Alternative Winter Break offers immersion learning for volunteer students and employees

Students traditionally go home during winter break, to feast on home cooking and recharge their batteries among family and friends  — but there are many who recharge by volunteering to help the needy.

Merrimack’s Campus Ministry office organized community-engagement trips for students and faculty to Washington, D.C. and Jamaica, from Jan. 3 to 10, and another to travel to Camden, N.J., from Jan. 10 to 17.

The goal is more than a token effort of physical labor over the course of a week, said Campus Minister Jeffrey M. Wallace.

“A large reason we do the experience is community service, but a large part of it is to expose them to a different reality than their own,” Wallace said.

The alternative winter break is designed to expose students to poverty, injustice and their responsibility to other people.

A central tenet of all of the alternative winter break service experiences is reflection. Students reflect on the service they do every day though journaling, small group discussions, and other activities that highlight different aspects of Catholic social teaching. Campus ministry hopes that reflecting about their experiences will help students recognize that poverty and injustice exist in the world and empower them to work toward a more just society.

The program takes students outside of their daily lives — and the campus neighborhood — as to show them there are people across the country and the world who are disadvantaged and need help.

Hopefully, it leads to a lifetime of service using the skills and lessons learned at Merrimack.

About 30 students and six faculty or staff volunteers took on the trips. The trips were open to the entire Merrimack community, whether or not they are involved in Campus Ministry.

Volunteers shared their skills and talents but more important, they shared their time with the disadvantaged, Wallace said.

About 11 students and two faculty advisors traveled to Camden with an overnight stop at St. Augustine Parish in Philadelphia with the Rev. Bill Waters, O.S.A.

Students in Camden worked with Romero Center Ministries, named after Oscar Romero, archbishop of San Salvador, who spoke out for social justice and against poverty. He was murdered while offering Mass in 1980.

“What (Romero Center) is trying to do is show students where Camden is today,” Wallace said. “It’s positive because it allows students to see a reality other than theirs.”

Students performing service work in their immersion experience can see that residents in Camden haven’t given up hope and still work toward a better life, he said.

As part of the experience, students will take part in a snap challenge in which they break into groups of four to buy two meals using the value of a $12 food stamp. It was hoped the students would see how difficult it is to survive on that kind of budget day after day.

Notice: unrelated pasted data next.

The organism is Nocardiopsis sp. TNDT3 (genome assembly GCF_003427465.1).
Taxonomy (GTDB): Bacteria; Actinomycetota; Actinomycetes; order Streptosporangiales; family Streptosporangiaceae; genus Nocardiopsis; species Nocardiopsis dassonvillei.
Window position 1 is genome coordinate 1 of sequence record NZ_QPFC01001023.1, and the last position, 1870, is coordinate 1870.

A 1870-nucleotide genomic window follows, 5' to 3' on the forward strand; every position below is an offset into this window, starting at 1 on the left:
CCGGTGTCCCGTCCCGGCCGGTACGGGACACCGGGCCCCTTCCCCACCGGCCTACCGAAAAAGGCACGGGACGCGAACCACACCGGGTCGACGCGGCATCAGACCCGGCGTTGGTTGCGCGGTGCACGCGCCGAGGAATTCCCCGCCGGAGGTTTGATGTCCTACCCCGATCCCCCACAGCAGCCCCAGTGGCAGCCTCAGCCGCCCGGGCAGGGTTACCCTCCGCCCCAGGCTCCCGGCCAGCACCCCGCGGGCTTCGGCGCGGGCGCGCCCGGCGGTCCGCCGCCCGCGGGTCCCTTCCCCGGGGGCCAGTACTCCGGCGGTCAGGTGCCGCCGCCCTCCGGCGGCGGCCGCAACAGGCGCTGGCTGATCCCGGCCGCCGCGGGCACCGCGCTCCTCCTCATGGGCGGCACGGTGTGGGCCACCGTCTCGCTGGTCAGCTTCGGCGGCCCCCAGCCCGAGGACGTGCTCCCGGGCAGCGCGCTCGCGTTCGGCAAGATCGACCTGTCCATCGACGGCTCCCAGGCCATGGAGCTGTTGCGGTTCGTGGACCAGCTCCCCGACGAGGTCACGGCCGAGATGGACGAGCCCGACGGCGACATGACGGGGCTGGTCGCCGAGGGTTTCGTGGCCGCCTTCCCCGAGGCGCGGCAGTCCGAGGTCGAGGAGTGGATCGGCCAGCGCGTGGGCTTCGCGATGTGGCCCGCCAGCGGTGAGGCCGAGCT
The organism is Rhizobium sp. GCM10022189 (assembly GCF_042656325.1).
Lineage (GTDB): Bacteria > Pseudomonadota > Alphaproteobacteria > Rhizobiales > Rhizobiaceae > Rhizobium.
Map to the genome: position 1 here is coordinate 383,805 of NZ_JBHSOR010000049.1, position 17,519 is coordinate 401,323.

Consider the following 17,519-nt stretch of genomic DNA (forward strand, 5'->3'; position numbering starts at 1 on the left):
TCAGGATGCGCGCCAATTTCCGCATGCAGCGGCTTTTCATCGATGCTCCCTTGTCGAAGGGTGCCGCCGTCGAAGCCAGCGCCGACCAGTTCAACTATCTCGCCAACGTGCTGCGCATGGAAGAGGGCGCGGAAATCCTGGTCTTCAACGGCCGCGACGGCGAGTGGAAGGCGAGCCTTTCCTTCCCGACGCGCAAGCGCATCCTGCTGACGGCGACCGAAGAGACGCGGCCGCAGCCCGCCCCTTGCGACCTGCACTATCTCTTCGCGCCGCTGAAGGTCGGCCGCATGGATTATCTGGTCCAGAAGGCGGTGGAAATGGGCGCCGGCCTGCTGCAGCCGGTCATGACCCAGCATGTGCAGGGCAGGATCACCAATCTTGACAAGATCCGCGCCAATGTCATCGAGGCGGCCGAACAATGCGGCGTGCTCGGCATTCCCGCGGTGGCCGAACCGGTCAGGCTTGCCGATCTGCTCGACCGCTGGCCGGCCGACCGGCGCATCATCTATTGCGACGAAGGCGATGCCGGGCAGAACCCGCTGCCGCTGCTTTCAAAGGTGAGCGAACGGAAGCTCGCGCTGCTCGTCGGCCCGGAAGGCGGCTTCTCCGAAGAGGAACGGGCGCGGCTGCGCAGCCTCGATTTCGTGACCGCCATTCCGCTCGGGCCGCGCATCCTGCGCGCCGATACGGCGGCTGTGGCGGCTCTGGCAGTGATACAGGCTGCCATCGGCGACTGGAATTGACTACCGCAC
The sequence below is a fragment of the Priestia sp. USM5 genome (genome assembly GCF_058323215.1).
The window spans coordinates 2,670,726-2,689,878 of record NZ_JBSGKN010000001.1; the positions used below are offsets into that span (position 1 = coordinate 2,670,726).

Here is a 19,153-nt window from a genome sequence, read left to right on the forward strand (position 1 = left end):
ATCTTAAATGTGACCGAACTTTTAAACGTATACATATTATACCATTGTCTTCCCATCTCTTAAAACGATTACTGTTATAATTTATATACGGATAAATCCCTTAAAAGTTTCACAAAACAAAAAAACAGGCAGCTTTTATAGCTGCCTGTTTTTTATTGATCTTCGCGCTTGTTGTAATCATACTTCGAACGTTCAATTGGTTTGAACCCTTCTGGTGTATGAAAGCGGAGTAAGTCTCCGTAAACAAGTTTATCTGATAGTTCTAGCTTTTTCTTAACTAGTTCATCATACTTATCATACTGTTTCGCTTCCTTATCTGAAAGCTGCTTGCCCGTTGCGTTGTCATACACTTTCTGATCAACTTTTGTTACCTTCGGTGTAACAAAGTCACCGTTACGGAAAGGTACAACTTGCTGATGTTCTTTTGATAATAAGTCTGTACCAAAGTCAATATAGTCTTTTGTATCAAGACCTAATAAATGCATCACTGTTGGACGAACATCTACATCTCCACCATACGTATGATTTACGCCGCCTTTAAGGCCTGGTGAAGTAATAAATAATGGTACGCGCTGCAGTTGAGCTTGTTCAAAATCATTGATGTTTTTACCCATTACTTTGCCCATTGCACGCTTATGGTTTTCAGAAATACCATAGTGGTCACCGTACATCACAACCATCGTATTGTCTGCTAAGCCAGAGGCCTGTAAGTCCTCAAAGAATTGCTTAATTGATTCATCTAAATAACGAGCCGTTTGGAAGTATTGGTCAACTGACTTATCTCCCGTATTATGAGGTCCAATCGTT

“Again, it’s exposure to a different reality,” Wallace said. “A reality of heightened vulnerability.”

This was the first year Merrimack students traveled to Kingston, Jamaica for the alternative winter break.

They volunteered with Mustard Seed Communities, which takes in abandoned children who are physically or mentally challenged, or who suffer from disease such as AIDS.

“I can’t imagine what a student might be feeling when they see a child abandoned because they can’t move or they have AIDS,” Wallace said.

The children need the time and affection from Merrimack’s students more than physical labor, he said.

“By engaging them with the international community they will experience a number of things, different cultures; and that will open their eyes,” Wallace said

About nine students and two faculty or staff volunteers went to Washington where they worked with Youth Services Opportunity Program to help citywide organizations.

“The focus is on the homeless,” Wallace said.

Among their tasks was working at a soup kitchen; providing recreational activities and companionship to young formerly homeless children; distributing food and supplies at food pantries; and socializing with people who are homeless, while bringing food to drop-in centers.

Campus Ministry also runs an alternative spring break. Volunteers will work in six placements spread over five states in March, including placements in the Bronx; Salem, W.Va.; and New Orleans.

Additionally, campus ministry and Athletic Training and Civil Engineering Department working in collaboration are scheduled to send students to Haiti in May.

Finally, students are scheduled to visit Guayaquil, Ecuador to live and learn about that country and the situations in which its people live in June.



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